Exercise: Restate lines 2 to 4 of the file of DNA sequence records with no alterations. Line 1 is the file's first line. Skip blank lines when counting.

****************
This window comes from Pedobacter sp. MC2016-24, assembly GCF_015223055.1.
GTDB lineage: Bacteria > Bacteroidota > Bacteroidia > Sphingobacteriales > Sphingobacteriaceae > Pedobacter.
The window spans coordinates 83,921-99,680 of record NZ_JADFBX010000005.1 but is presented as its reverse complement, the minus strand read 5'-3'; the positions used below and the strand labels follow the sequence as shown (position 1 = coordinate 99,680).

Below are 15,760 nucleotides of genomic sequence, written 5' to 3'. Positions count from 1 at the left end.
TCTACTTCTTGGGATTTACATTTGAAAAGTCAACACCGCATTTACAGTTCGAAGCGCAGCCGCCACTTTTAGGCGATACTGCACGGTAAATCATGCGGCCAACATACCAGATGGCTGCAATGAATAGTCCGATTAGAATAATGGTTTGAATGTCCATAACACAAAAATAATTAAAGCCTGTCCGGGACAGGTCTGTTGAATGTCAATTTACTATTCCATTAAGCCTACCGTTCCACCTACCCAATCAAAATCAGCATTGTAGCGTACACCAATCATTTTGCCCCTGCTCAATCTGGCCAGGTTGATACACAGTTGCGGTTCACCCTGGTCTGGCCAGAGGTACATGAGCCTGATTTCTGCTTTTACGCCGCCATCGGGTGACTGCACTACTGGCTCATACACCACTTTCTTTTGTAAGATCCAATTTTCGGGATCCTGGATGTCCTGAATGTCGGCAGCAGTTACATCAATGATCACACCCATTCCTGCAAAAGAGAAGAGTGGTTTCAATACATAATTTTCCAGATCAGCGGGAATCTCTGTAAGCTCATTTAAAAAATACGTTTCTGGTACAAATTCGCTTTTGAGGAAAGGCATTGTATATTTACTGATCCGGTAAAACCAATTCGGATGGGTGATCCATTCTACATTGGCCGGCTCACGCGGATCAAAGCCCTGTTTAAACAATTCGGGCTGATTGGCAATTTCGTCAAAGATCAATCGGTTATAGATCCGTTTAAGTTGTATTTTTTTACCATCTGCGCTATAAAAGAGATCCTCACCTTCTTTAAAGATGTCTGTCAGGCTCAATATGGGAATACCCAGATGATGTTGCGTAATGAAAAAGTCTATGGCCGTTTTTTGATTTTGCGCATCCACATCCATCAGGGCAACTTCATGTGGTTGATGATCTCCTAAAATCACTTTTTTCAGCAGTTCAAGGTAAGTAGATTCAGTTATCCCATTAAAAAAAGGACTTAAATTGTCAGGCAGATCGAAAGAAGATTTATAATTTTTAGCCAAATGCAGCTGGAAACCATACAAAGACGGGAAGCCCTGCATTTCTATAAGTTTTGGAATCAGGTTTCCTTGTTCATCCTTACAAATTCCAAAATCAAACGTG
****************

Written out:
GTDB lineage: Bacteria > Bacteroidota > Bacteroidia > Sphingobacteriales > Sphingobacteriaceae > Pedobacter.
The window spans coordinates 83,921-99,680 of record NZ_JADFBX010000005.1 but is presented as its reverse complement, the minus strand read 5'-3'; the positions used below and the strand labels follow the sequence as shown (position 1 = coordinate 99,680).

Below are 15,760 nucleotides of genomic sequence, written 5' to 3'. Positions count from 1 at the left end.